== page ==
Angola's government, the only one on the African continent the United States does not recognize, hassent a new signal to the Reagan administration that it would like to normalize relations, despite differences over the presence of 20,000 Cuban troops here.
A desire to improve ties and growing Angolan concern over the escalation of South African military attacks on its territory were the main impressions gained by a U. S. congressional delegation that ended a 31-hour visit here last night, according to Rep. Howard Wolpe (D-Mich), leader of the group.
The five members of the House of Representatives, all Democrats, were given a top-level reception and the most extensive tour of this Soviet ally that has been accorded to any of the few official U.S. delegations that have visited this country.
The delegation met for one hour with President Eduardo dos Santos. It is believed to be the first time the Angolan leader has met with U.S. officials since he took office two years ago.
The delegation also was taken to the edge of the war zone, 250 miles north of the border of South Africa-administered Namibia, and shown damage from South African air attacks.
After these contacts, Wolpe said: "The Angolans were saying as loudly as can be heard that they want positive relations with the U.S., just like they have with Europe. They can't understand why the United States stands so alone on the subject."
They also emphasized their good relations with the American oil industry since the United States is the major country helping Angola exploit its growing oil discoveries. Angola recently signed a $85 million loan with the U.S. Export-Import Bank to expand its oil industry.
Wolpe, chairman of the House Foreign Affairs Committee's Africa subcommittee, also said the Angolans "find incomprehensible the U.S. preoccupation with South African security concerns when no nation in the region has attacked South Africa." In contrast, the Angolans noted, Angola is subject to virtually daily incursions by South African troops from across the Namibian border without any public criticism being voiced in the United States.
Earlier this month, Angola said South African forces had pushed more than 60 miles into the country to occupy seven towns. Vice Foreign Minister Vennacio de Moura told the congressmen that the South African forces are still holding three of the towns.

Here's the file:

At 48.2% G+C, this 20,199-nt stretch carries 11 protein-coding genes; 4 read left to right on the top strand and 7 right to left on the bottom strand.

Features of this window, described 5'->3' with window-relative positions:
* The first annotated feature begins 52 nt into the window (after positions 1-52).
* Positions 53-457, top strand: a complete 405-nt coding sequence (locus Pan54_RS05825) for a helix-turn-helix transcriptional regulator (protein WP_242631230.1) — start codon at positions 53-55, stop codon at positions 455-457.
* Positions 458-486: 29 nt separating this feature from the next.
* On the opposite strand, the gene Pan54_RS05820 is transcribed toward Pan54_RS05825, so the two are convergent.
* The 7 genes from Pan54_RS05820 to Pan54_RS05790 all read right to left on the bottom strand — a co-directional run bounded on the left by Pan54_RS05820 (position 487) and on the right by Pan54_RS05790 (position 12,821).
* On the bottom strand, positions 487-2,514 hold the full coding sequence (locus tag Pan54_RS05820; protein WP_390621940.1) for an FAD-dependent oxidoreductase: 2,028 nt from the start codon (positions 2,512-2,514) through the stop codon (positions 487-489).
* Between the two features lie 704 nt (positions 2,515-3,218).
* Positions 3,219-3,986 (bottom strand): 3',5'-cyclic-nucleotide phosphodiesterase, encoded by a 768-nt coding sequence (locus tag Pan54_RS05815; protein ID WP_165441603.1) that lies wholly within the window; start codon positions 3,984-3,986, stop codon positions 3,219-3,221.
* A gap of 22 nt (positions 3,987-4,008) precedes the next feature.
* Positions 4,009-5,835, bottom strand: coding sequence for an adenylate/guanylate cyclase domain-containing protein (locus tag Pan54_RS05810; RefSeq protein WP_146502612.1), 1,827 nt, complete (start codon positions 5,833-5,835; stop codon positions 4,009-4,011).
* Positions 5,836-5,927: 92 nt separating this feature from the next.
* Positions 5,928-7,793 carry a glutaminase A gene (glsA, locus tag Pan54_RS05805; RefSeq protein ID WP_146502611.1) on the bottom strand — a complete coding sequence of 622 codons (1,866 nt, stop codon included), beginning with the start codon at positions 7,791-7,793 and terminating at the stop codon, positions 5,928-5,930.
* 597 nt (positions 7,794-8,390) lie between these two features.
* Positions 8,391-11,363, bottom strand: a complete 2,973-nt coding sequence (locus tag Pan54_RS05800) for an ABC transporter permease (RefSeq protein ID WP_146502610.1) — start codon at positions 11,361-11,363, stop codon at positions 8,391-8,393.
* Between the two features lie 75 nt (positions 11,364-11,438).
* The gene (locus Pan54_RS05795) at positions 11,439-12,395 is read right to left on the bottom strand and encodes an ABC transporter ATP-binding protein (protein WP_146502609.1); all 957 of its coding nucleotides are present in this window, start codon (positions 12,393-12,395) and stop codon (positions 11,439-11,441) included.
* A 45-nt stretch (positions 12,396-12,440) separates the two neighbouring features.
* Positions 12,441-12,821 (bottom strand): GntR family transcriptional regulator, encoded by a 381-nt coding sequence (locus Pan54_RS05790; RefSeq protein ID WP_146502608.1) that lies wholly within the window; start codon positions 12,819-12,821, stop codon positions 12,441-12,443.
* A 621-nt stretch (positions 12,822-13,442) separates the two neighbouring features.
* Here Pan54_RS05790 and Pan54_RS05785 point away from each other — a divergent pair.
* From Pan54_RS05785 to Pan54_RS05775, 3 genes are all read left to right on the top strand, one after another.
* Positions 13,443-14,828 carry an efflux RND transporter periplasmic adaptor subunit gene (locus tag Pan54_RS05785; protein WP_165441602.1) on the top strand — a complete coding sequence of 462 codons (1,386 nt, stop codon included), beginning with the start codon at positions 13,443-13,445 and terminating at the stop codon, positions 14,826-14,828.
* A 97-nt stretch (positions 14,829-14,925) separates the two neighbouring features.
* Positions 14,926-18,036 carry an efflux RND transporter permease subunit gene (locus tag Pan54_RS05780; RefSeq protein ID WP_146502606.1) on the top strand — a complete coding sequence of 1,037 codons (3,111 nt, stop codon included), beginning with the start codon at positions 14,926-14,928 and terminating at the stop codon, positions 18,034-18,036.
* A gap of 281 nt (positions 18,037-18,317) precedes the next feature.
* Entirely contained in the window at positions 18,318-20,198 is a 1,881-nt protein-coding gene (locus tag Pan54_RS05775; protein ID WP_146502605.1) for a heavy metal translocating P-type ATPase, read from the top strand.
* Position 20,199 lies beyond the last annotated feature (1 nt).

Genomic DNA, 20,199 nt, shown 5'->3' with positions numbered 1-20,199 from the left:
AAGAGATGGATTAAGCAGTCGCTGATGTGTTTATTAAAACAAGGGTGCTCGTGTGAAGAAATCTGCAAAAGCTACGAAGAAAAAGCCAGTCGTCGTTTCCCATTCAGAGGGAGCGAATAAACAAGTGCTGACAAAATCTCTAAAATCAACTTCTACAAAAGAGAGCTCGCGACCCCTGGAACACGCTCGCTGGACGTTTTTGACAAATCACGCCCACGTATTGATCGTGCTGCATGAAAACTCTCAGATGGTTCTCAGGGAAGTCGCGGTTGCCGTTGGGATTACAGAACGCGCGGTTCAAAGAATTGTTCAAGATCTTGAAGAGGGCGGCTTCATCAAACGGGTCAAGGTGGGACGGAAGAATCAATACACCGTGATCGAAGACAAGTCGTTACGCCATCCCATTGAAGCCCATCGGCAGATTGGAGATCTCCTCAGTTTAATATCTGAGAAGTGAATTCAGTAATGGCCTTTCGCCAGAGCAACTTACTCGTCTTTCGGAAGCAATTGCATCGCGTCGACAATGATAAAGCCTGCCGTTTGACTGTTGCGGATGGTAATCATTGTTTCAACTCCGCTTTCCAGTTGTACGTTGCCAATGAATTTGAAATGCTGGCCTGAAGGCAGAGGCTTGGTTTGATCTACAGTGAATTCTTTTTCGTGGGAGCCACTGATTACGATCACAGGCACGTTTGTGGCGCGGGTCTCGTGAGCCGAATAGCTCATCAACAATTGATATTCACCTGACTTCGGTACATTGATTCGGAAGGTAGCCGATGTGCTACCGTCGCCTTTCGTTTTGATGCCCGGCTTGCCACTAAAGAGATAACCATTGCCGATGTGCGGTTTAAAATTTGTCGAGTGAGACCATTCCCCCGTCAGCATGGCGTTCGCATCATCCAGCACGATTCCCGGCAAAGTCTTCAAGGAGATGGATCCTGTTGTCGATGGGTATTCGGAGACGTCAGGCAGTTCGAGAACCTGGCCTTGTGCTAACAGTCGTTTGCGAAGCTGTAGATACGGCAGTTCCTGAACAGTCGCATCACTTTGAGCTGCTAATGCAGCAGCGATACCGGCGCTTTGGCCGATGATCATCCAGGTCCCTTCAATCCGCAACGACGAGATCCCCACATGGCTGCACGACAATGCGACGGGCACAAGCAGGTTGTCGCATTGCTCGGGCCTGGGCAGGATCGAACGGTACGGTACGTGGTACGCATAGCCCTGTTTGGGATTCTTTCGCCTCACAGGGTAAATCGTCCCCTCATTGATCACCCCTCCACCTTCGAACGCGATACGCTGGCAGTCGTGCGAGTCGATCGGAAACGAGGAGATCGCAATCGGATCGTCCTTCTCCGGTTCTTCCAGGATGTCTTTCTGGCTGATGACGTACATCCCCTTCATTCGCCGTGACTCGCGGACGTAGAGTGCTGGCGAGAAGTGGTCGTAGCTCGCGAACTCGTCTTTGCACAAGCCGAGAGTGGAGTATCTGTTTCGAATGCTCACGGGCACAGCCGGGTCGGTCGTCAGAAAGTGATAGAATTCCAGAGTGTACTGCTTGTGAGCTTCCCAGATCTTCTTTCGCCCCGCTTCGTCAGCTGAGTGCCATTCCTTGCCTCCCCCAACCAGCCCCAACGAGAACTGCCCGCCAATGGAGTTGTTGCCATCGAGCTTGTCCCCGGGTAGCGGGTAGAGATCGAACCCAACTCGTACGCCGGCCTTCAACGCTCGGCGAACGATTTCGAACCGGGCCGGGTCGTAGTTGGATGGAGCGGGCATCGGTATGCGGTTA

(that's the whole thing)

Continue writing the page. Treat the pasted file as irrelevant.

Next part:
South Africa said its forces crossed the border to attack bases of the South West Africa People's Organization (SWAPO), which is fighting for independence for Namibia, controlled by South Africa in defiance of the United Nations. The Angolans say the South Africans hit civilian targets in Angola.
Wolpe said the welcome accorded the congressmen was one of the warmest in their African tour, which has included Zimbabwe, South Africa, Kenya and Somalia. The team left last night for Nigeria, the last stop of the trip.
Considering that the two countries have no diplomatic relations, the level of reception and the rare access to the countryside was significant. Both sides exchanged warm words of friendship at a dinner in Luanda Monday night and a luncheon yesterday in Lubango where the party was taken to see war damage.
Lt. Col. Pedro Soguetao, the military commander in the Lubango region, said there have been more than 1,000 South African actions in the last eight months, mainly reconnaissance flights, but also 156 South African attacks by land forces, helicopter-borne troops and planes. About 120 people were killed and almost 200 were injured, about half civilians, he said.
During the visit, military officials told Wolpe they had just learned of a South African attack yesterday 100 miles to the south in which seven Angolans were killed. They had no other details.
The congressmen were shown what were described as captured South African weapons, many of American origin. An American military aide to the party said much of the U.S equipment was outdated and obtainable through private arms markets. The U.S maintains an arms embargo against South Africa.
Wolpe said there was no movement over the issue of Cuban troops who Angola says are needed because of frequent South African incursions from Namibia.
Dos Santos and Moura, in separate meetings, said once the external cause for the Cuban presence disappears, then there will be no reason for the presence to exist, according to Wolpe.
They were careful, however, not to make a formal connection between the two issues.
Angolan officials also resented the U.S. linkage of diplomatic recognition to the Cuban presence, Wolpe added. They said it was as illogical as if the Soviet Union made the Americans' dominance in Angola's oil industry a barrier to relations.
On the Namibian negotiations, the officials said they would have no objection to U.S. proposals for human rights guarantees in an independent Namibia as long as they were for everyone regardless of race. The Reagan administration has proposed that guarantees be worked out in advance of a settlement.